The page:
We began our journey by looking to discover what it would mean to regard both “plastic” and “artificial” as concepts free from their assigned value. This felt especially important because our social systems are often predicated upon dichotomies which form the basis of how we understand ourselves, the world, cultures, and relationships (to name only a few). These dichotomies are as familiar to us as thought itself: Male vs. Female, Straight vs. Gay, Truth vs. Fiction, Hero vs. Villain. Handsome vs. Ugly. And, underpinning each of these dyads, is the play of opposites, the notion that one entity is inherently “good” whilst the other is inherently “bad”.

The binaries of Real vs. Artificial, Natural vs. Plastic follow the same pattern of thought. Take Industrial Plastic as an example. In common understanding, especially as our ecological climate deteriorates, and societies become more digital, we cast “plastic” as the villain in our narratives — plastic destroys, it pollutes, it is cheap, it is rigid, it is fake. However, despite its rigidity, plastic is also one of the most versatile substances we have available to us, providing ease, convenience and access. For example, the advent of plastic reduced the need for scarce natural resources such as bone, ivory, wood and horn. Using plastic instead of natural materials has made many physical innovations more durable, strong and affordable to more than just the very wealthy. What we are trying to demonstrate is that every narrative is complex and multifaceted, even ones which at first seem to have obvious answers. And whilst in this example we are discussing plastic as a literal, physical object, this same understanding can be extended to the way we view ourselves, and how we apply the concepts of “plastic” and “artificial” in our internal lives. Our aim in this work is to dissect these constructions and approach them without any sort of preconceived answer.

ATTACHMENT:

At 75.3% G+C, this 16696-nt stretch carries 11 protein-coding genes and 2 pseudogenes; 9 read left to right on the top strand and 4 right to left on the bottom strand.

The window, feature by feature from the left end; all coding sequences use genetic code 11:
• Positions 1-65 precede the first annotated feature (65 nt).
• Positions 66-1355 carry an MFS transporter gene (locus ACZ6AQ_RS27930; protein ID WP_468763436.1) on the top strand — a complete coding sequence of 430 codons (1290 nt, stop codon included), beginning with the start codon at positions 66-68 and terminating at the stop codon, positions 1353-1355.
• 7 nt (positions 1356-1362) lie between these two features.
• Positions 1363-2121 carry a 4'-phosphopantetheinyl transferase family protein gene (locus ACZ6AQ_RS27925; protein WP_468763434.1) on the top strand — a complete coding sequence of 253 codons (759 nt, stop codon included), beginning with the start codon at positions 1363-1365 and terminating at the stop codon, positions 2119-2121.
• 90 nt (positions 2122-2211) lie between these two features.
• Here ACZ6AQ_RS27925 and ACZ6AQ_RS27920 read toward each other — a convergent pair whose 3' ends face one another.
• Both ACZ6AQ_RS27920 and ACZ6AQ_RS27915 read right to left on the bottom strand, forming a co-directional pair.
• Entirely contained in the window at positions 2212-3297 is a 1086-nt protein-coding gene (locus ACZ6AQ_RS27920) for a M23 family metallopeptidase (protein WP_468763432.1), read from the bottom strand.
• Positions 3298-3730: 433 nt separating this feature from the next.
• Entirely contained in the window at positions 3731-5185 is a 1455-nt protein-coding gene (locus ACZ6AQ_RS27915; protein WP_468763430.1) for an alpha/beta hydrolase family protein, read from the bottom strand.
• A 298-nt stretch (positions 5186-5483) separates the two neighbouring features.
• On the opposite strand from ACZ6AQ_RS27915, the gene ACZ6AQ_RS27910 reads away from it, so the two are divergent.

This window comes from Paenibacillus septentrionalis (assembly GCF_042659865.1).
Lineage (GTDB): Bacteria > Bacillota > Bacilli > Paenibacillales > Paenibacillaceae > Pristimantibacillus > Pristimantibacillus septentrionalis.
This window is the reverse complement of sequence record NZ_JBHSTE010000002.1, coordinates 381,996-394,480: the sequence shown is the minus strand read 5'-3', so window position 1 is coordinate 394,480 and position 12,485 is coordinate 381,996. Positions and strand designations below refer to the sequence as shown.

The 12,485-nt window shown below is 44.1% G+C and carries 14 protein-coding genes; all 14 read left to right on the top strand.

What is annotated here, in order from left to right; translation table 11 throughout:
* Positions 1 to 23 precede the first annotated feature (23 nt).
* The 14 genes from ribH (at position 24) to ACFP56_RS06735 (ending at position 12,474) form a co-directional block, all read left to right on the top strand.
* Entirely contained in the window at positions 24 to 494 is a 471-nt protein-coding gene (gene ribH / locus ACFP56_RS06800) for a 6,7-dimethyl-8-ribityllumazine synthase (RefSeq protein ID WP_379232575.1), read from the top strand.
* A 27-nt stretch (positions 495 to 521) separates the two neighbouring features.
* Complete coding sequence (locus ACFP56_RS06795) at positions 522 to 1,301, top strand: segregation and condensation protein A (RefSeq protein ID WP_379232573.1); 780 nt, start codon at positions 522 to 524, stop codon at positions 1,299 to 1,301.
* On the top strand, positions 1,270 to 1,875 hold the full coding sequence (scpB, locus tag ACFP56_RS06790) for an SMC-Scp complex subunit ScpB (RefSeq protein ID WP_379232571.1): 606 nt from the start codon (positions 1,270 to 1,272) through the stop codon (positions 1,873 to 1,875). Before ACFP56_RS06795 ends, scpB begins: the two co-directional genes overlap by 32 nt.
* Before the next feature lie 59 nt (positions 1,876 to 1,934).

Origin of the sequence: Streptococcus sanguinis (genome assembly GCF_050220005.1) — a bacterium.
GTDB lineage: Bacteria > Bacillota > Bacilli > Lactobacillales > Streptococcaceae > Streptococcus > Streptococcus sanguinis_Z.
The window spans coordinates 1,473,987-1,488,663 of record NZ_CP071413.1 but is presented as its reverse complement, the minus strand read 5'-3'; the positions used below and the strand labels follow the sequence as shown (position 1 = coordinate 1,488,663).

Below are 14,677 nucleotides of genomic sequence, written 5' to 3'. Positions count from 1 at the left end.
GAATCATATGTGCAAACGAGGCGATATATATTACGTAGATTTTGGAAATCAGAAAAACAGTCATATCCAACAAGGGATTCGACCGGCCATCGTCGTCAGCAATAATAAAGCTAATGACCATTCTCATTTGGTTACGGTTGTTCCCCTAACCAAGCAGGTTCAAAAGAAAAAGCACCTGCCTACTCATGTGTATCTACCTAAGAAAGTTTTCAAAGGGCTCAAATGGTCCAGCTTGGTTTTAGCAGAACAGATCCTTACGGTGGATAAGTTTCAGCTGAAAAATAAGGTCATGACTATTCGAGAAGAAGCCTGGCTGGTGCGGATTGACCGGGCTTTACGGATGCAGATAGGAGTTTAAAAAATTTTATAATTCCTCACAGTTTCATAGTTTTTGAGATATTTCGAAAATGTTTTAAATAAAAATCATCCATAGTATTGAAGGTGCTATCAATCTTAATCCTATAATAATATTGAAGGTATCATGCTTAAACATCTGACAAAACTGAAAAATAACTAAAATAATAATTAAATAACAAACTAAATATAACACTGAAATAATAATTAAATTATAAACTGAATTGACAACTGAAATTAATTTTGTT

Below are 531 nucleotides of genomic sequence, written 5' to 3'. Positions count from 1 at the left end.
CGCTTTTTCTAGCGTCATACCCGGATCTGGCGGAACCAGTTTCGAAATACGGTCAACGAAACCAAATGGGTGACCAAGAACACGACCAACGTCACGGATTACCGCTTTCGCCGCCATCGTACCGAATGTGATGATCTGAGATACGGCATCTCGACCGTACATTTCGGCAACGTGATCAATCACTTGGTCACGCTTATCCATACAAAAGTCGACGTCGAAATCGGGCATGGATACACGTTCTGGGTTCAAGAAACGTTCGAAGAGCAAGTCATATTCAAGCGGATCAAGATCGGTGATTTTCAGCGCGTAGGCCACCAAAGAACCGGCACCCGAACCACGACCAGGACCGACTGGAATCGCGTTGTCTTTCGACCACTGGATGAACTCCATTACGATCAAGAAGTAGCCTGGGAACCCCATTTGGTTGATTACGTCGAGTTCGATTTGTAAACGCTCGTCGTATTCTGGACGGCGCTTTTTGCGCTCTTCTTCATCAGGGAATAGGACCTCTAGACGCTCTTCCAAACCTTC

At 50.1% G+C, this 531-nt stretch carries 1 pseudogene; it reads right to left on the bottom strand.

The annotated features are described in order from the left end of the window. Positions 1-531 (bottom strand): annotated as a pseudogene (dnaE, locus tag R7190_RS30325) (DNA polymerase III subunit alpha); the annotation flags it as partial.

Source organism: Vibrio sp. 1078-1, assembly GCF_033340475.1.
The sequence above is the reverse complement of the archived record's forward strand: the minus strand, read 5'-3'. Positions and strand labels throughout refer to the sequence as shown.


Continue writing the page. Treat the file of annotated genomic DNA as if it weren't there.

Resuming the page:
This brings us to the current issue of the Eternal Remedy magazine, the second installment of our series, Plastic / Artificial, a journey through the way these ideas may be interpreted and (mis)understood. At Eternal Remedy we see curiosity and critical examination as key values of our work, and we believe that these modes of thought can help us to orient our bodies in the world. In other words, understanding who we are and how we got there can provide a powerful blueprint for how to move forward in our journey of self-discovery and self-acceptance. In our upcoming  magazine we invite you, our reader, to move beyond ideas of what is wrong and what is right, and what is good and what is bad, in order to approach these tensions with an open mind and a spirit of curiosity.

Meander with us, and with our writers, through these exhibitions of lived experiences, in the hopes that when you exit you will be inspired on your own journey of self-discovery.

Click here to order your copy.

by etre | Featured Image by Shauna Curran


We are a creative hub urging you to fall in love with the fullness of who you are, a platform for introspection through all types of artistry. In essence, then, we press towards capturing the shared experience of the human condition with the appropriate blend of charm and raw honesty, offering ourselves and our subscribers a new way to conceive of and appreciate the richness of life, including even its tragedies.